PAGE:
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Shop Breaks from Pack with Waterjet Cutting

Tuesday, May 1, 2018
 

After spending 22 years as a CNC machinist in the Indianapolis area, Richie Price, in 2015, launched his own business…“backwards,” he says, half-jokingly. Instead of adding waterjet capabilities after starting with mills, lathes and other conventional machining processes, Price’s carefully researched business plan called for launching RPM Design in Brownsburg, IN, with a single waterjet-cutting system.

Indy/NASCAR Experience Proves Valuable


RPM Design’s Richie Price runs a waterjet cutter that enables his shop to successfully specialize in waterjet-cutting services for fabricators.

A bridge-type machine with a 10 by 5-ft. X-Y-axis cutting area, RPM Design’s new waterjet-cutting machine features a multiaxis cutting head and programmable Z axis with 12 in. of travel to handle workpieces in stacks to nearly 1 ft. thick.
Most of Price’s previous experience came from work that included designing and programming five-axis machines to produce complex contours in components such as high-performance vehicle cylinder heads. Customers included Indy and NASCAR teams, as well as top NHRA drag racers. Price had previous experience with waterjet machining and quickly recognized the technology’s versatility and capability.

He also noticed fabricating and machine shops that needed the advantages of waterjet machining, but could not, or would not, invest in the technology. Furthermore, the only other local shop using waterjets was fully contracted with large companies. “I saw people needing a waterjet-cutting specialty job shop,” he says. “I found a niche market, and I went after it.”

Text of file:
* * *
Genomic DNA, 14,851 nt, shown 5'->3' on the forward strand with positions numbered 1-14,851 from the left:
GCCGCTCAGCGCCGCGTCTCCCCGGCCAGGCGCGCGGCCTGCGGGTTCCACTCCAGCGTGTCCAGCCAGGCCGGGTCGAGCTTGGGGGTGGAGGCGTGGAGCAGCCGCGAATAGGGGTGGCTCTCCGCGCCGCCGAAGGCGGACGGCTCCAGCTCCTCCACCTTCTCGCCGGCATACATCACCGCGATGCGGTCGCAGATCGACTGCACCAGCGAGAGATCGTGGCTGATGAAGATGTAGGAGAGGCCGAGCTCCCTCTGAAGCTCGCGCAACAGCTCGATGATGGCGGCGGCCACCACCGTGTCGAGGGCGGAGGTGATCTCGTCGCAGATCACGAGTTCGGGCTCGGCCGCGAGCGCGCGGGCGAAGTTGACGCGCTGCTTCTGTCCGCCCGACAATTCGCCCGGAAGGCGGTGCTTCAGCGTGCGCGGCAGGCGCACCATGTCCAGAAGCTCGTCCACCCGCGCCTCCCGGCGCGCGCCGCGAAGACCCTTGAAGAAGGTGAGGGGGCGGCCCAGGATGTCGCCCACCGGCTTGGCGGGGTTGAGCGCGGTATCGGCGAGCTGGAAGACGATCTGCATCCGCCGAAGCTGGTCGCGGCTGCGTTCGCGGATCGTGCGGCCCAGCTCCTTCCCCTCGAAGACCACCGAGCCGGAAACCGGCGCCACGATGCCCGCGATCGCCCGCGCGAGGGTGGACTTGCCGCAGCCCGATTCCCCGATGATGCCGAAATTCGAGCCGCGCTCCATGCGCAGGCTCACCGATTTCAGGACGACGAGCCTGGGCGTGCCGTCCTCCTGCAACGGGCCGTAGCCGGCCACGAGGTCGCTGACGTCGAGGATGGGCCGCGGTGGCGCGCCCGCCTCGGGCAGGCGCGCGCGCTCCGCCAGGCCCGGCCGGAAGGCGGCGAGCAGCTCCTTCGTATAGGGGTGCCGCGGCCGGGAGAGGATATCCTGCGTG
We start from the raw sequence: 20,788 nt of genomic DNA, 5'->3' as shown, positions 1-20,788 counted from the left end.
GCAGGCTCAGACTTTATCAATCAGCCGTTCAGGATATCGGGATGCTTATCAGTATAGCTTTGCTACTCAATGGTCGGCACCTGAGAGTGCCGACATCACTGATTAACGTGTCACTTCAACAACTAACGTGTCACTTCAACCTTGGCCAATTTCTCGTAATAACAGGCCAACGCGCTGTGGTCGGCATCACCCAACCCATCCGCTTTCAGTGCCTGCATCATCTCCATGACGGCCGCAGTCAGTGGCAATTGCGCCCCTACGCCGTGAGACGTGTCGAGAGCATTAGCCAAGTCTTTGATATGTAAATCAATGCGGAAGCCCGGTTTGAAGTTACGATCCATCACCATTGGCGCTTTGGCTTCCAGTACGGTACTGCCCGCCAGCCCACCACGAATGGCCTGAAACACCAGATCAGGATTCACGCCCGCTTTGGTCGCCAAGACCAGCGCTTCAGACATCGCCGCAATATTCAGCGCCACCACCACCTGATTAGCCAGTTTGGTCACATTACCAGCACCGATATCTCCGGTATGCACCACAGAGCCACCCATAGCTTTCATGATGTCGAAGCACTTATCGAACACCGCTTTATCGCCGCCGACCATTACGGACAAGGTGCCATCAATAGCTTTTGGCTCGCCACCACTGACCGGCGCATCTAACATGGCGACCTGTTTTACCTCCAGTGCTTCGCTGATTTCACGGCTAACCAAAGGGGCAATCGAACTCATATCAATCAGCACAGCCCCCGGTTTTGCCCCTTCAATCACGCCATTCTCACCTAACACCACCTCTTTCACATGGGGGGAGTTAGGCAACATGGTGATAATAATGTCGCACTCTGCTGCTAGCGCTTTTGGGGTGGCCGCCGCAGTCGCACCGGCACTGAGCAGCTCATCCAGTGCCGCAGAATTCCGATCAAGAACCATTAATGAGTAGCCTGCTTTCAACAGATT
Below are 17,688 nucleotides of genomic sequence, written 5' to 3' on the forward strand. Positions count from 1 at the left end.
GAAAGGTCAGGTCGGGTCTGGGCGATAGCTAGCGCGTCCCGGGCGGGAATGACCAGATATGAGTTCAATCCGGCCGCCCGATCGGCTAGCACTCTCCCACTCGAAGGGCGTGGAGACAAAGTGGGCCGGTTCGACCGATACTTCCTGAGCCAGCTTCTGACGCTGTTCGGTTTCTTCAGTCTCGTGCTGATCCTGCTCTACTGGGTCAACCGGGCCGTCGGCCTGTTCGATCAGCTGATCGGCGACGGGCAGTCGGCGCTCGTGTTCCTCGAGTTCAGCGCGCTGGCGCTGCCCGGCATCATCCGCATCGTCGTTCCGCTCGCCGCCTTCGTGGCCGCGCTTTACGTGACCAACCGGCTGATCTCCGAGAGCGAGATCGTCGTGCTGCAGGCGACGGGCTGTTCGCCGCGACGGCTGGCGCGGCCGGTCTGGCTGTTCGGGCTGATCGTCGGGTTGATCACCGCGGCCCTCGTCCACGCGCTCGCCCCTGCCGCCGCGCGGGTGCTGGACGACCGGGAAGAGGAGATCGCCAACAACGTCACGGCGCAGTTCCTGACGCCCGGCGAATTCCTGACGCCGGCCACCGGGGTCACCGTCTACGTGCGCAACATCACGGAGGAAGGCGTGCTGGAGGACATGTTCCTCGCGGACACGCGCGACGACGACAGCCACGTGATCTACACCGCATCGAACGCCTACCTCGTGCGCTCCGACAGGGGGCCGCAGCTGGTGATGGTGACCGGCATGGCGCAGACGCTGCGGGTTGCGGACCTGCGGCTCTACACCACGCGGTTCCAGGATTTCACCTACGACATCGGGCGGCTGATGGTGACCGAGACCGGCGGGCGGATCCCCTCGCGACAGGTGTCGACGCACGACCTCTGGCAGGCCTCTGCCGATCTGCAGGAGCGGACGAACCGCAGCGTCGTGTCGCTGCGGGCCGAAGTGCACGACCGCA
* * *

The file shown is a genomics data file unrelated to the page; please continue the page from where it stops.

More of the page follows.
While exploring the prospects for a dedicated waterjet job shop, Price talked with his colleagues in manufacturing and racing to secure waterjet work while consulting with manufacturers of waterjet machines. Ultimately he purchased a Maxiem 1530 JetMachining Center from Omax Corp., Kent, WA.

The machine features a bridge-type linear-motion system with a 10 by 5-ft. X-Y-axis cutting area and a software-controlled A-Jet multiaxis cutting head. The machine’s programmable motorized Z axis, with 12 in. of travel, permits machining of single sheets or stacks of workpieces to nearly 1 ft. thick. Linear encoders provide 1-micron-resolution feedback to the motor-control system.

While Price initially began with customers in the racing industry, word of mouth in the Indianapolis manufacturing community caused a sharp rise in RPM’s business. “We primarily cut components of bigger assemblies for material handling, medical, automotive, aerospace and heavy equipment,” explains Price, “as well as for racing.” He also offers manufacturing consulting for prospective customers who may not know if waterjet is the best method to make their parts.

“They call me up, and if I can help them, I do,” he says. For example, lasers sometimes offer better pricing on thinner materials, depending on the product and any secondary operations that may be required. In other situations, waterjet is the more efficient and economical choice. Price notes that this machine can cut essentially anything, but “I try to steer people in the direction that will help them most,” he says.” People remember that, and they come back when they have something else for me to cut.”

Myriad Options

Shown here, one of the complex parts RPM Design produces on its waterjet-cutting machine.
It is difficult to name a material RPM Design does not handle. “I’ve cut felt, wood, cardboard, plastic, phenolic plastic, fiberboard, fiberglass, brass, copper, steel, aluminum, stainless, Inconel and even bulletproof glass,” Price says. “We also have cut Jabroc, a compressed wood used in racecar skid plates.”